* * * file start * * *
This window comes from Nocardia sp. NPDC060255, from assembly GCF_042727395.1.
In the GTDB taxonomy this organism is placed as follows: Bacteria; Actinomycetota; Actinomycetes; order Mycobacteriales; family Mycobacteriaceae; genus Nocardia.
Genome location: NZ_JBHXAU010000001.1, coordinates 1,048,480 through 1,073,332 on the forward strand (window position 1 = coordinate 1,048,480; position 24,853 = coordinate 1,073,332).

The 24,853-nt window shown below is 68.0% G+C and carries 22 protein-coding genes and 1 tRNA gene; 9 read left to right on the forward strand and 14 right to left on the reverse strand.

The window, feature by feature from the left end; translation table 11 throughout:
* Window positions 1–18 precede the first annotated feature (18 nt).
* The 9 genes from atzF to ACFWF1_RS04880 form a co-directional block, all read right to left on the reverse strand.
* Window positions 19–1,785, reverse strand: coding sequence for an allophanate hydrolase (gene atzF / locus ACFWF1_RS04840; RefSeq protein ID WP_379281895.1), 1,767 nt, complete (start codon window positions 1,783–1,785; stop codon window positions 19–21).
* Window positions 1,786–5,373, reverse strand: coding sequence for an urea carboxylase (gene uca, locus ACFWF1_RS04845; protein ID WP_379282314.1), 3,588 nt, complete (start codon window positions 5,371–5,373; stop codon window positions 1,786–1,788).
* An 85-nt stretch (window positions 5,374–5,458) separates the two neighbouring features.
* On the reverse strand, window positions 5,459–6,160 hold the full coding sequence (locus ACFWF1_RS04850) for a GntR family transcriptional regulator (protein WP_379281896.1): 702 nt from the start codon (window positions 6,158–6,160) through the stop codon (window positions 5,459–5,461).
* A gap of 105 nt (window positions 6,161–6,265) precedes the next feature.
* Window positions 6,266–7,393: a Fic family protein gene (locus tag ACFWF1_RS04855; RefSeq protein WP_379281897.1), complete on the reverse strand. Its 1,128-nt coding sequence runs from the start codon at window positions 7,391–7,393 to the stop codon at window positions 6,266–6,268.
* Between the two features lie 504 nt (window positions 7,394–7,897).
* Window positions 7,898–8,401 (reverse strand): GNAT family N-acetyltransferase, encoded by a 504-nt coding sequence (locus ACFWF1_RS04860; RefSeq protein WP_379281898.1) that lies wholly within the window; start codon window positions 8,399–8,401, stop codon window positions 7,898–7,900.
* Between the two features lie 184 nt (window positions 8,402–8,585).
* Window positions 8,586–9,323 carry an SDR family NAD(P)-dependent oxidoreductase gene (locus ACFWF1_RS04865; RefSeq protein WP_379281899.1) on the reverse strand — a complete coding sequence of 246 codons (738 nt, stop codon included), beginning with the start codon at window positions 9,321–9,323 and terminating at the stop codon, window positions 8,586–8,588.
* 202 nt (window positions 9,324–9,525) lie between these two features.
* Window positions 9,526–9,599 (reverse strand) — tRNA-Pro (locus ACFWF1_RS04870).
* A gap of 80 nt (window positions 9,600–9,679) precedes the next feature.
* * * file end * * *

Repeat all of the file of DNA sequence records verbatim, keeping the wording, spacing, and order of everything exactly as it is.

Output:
This window comes from Nocardia sp. NPDC060255, from assembly GCF_042727395.1.
In the GTDB taxonomy this organism is placed as follows: Bacteria; Actinomycetota; Actinomycetes; order Mycobacteriales; family Mycobacteriaceae; genus Nocardia.
Genome location: NZ_JBHXAU010000001.1, coordinates 1,048,480 through 1,073,332 on the forward strand (window position 1 = coordinate 1,048,480; position 24,853 = coordinate 1,073,332).

The 24,853-nt window shown below is 68.0% G+C and carries 22 protein-coding genes and 1 tRNA gene; 9 read left to right on the forward strand and 14 right to left on the reverse strand.

The window, feature by feature from the left end; translation table 11 throughout:
* Window positions 1–18 precede the first annotated feature (18 nt).
* The 9 genes from atzF to ACFWF1_RS04880 form a co-directional block, all read right to left on the reverse strand.
* Window positions 19–1,785, reverse strand: coding sequence for an allophanate hydrolase (gene atzF / locus ACFWF1_RS04840; RefSeq protein ID WP_379281895.1), 1,767 nt, complete (start codon window positions 1,783–1,785; stop codon window positions 19–21).
* Window positions 1,786–5,373, reverse strand: coding sequence for an urea carboxylase (gene uca, locus ACFWF1_RS04845; protein ID WP_379282314.1), 3,588 nt, complete (start codon window positions 5,371–5,373; stop codon window positions 1,786–1,788).
* An 85-nt stretch (window positions 5,374–5,458) separates the two neighbouring features.
* On the reverse strand, window positions 5,459–6,160 hold the full coding sequence (locus ACFWF1_RS04850) for a GntR family transcriptional regulator (protein WP_379281896.1): 702 nt from the start codon (window positions 6,158–6,160) through the stop codon (window positions 5,459–5,461).
* A gap of 105 nt (window positions 6,161–6,265) precedes the next feature.
* Window positions 6,266–7,393: a Fic family protein gene (locus tag ACFWF1_RS04855; RefSeq protein WP_379281897.1), complete on the reverse strand. Its 1,128-nt coding sequence runs from the start codon at window positions 7,391–7,393 to the stop codon at window positions 6,266–6,268.
* Between the two features lie 504 nt (window positions 7,394–7,897).
* Window positions 7,898–8,401 (reverse strand): GNAT family N-acetyltransferase, encoded by a 504-nt coding sequence (locus ACFWF1_RS04860; RefSeq protein WP_379281898.1) that lies wholly within the window; start codon window positions 8,399–8,401, stop codon window positions 7,898–7,900.
* Between the two features lie 184 nt (window positions 8,402–8,585).
* Window positions 8,586–9,323 carry an SDR family NAD(P)-dependent oxidoreductase gene (locus ACFWF1_RS04865; RefSeq protein WP_379281899.1) on the reverse strand — a complete coding sequence of 246 codons (738 nt, stop codon included), beginning with the start codon at window positions 9,321–9,323 and terminating at the stop codon, window positions 8,586–8,588.
* 202 nt (window positions 9,324–9,525) lie between these two features.
* Window positions 9,526–9,599 (reverse strand) — tRNA-Pro (locus ACFWF1_RS04870).
* A gap of 80 nt (window positions 9,600–9,679) precedes the next feature.